Strategic Planning: Manufacturing CapEx Formula and Success for Controls Engineering Projects

Strategic Planning: Manufacturing CapEx Formula and Success for Controls Engineering Projects

Managing capital expenditures (CapEx) in manufacturing is crucial in acquiring, upgrading, and maintaining physical assets. The decisions you make about when and how much to invest in equipment will have a significant impact on how you operate—and compete—well into the future.

With the technological transformation increasing in manufacturing, including controls engineering projects, companies have big decisions to make. This article explains the manufacturing capital expenditure formula and the key steps you need to take to make smart decisions.

Manufacturing Capital Expenditure Formula (CapEx Formula)

The CapEx formula is fairly straightforward. You will need your company’s financial statements. Typically, it is calculated annually during the budgeting process. You need to calculate the change in your fixed assets from the prior year as well as your current depreciation.

Capital expenditures = PP&E (current period) – PP&E (prior period) + depreciation (current period)

PP&E stands for property, plant, and equipment.

To find your current depreciation, you will take your total depreciation on your financial statements and subtract any accumulated depreciation from prior years.

Once you have completed this calculation, you can see how much money is invested in new or existing fixed assets to help inform future spending policies.

Here is an example.

A manufacturing company invested heavily in new automation and control engineering to increase capacity and throughput by optimizing production flows. While capital expenses refer to fixed assets like machinery, the initial cost of engineering, integration, and controls are typically rolled into the cost. According to their financial statements:

  • Prior year PP&E: $5 million
  • Current year PP&E: $7 million
  • Current year depreciation: $1 million
  • Accumulated depreciation from prior years: $2 million

Therefore, Capital expenditures = $7 million – $5 million + ($1 million – $2 million) = $1 million.

This shows that the CapEx for the year measured was $1 million for the automation equipment and engineering. This calculation measured the true fixed asset investment made over the past year.

The Capital Expenditures Ratio (CapEx Ratio)

As companies prepare budgets for the next cycle, they also examine CapEx ratios to help determine whether they have enough capital to spend on CapEx.

The CapEx Ratio Formula is:
CapEx Ratio = Operating Cash /  CapEx

If your CapEx ratio is greater than 1, you have sufficient funds to spend on capital purchases if you choose. If the ratio is less than one, you might need to consider financing options.

Continuing with our example, our manufacturer will examine their cash flow statement. In this case, it shows operating cash flow was $2 million.

CapEx Ratio = $2 million / $1 million

This produces a CapEx Ratio of 2.0. This ratio shows that the manufacturing company generates enough cash to support capital spending with a strong cash position.

Making Wise CapEx Investments in Manufacturing

Your overriding goal in any business investment is to get a healthy ROI and position your company for the future. There are several key considerations to keep in mind to make wise investments.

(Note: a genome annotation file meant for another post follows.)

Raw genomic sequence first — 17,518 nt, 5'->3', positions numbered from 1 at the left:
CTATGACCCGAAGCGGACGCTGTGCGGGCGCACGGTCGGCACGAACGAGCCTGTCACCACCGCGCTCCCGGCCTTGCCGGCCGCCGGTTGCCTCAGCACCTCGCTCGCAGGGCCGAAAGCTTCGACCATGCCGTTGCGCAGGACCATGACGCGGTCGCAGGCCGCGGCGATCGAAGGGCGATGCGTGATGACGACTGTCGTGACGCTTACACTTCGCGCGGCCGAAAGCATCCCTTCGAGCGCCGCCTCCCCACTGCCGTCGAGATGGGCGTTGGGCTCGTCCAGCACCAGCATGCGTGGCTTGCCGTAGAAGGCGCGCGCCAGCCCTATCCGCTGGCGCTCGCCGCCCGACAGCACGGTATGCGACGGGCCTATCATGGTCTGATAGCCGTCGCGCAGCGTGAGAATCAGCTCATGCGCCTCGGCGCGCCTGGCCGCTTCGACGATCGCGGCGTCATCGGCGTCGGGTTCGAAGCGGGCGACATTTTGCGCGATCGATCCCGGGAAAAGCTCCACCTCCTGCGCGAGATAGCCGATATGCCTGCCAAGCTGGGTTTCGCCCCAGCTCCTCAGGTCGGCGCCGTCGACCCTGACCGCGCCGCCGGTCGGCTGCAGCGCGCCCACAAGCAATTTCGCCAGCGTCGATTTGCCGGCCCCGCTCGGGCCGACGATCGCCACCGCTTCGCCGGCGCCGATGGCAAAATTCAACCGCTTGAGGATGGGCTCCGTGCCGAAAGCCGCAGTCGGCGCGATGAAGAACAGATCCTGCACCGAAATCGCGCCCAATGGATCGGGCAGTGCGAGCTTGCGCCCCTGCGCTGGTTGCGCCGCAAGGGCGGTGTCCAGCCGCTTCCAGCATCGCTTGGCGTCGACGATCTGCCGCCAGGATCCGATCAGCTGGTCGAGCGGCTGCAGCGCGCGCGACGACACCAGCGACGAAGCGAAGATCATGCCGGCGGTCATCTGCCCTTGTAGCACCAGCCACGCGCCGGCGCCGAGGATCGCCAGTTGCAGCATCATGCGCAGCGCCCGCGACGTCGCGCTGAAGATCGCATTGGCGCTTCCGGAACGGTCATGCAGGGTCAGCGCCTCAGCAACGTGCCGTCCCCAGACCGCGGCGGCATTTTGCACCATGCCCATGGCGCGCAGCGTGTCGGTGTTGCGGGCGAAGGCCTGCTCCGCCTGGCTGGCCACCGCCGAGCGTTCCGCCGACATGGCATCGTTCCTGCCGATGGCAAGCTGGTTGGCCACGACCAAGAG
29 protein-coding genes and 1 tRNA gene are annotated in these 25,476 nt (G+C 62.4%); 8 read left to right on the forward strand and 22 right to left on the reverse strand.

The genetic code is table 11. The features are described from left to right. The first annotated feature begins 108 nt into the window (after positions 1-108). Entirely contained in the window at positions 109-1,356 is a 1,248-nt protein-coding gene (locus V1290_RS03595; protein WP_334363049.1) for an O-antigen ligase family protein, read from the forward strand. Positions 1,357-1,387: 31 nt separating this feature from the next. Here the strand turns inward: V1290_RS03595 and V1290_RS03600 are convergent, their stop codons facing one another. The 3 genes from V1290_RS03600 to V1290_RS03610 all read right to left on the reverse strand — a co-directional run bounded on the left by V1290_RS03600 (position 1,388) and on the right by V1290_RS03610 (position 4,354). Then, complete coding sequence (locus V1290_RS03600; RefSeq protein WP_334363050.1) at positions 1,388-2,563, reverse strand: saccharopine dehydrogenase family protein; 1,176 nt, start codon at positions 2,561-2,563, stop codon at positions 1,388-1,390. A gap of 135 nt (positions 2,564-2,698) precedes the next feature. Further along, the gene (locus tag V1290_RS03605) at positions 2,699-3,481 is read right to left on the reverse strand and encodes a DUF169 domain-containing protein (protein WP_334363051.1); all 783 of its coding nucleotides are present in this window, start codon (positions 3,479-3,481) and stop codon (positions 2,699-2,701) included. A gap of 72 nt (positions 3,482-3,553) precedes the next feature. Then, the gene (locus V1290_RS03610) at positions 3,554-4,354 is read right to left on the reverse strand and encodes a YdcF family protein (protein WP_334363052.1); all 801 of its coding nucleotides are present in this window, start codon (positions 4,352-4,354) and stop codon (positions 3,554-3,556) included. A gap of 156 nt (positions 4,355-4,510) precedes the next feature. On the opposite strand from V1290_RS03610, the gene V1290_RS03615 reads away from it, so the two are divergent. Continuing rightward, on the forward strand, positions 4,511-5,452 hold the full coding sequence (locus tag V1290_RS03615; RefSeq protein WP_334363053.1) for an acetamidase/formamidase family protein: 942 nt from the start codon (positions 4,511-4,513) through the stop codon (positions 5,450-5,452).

Focus on long-term goals

Start by envisioning your business two to three years from now and your goals for growth. Then, list the assets you need to reach those future goals. Focus on long-term planning rather than short-term operating expenses.

Justify with metrics

Link each proposed CapEx item to measurable goals. For example, “This equipment will increase capacity by X%” or “This software will reduce defects by Y%.” Assessing expenses with KPIs justifies the long-term investment.

Include all costs

Consider both direct purchase costs and ongoing indirect costs like maintenance, training, and downtime. Also factor in potential knock-on benefits like improved customer satisfaction.

Analyze return on investment

Evaluate the net present value and expected ROI of each CapEx item. Earning a good return on your capital expenditure is key.

Consider alternatives

Before committing to a specific asset, brainstorm alternative approaches to meet your goals. In some cases, continuing current operations may be the best option.

Measure success

Analyze whether the CapEx asset delivers the intended benefits per your cost-benefit analysis. If it falls short, determine why, and address any training or vendor issues.

Keep in mind that sometimes capital investments are justified because of other external factors. For example, failing to invest in modern machinery may put you at a significant competitive disadvantage. In this case, even an investment with less-than-steller ROI may be necessary to protect your revenue stream.

Planning Your Equipment Automation and Controls Engineering

If you need help planning your capital expenditures (CapEx) in manufacturing and determining the right solutions for your business, the industrial automation solutions specialists at Pacific Blue Engineering can help. A trusted control systems integrator, Pacific Blue Engineering specializes in customized automation for the industrial manufacturing, entertainment, and transportation sectors. We design and build custom panels, create turnkey control system integration, and modernize legacy systems.

Contact Pacific Blue Engineering today to request a consultation.

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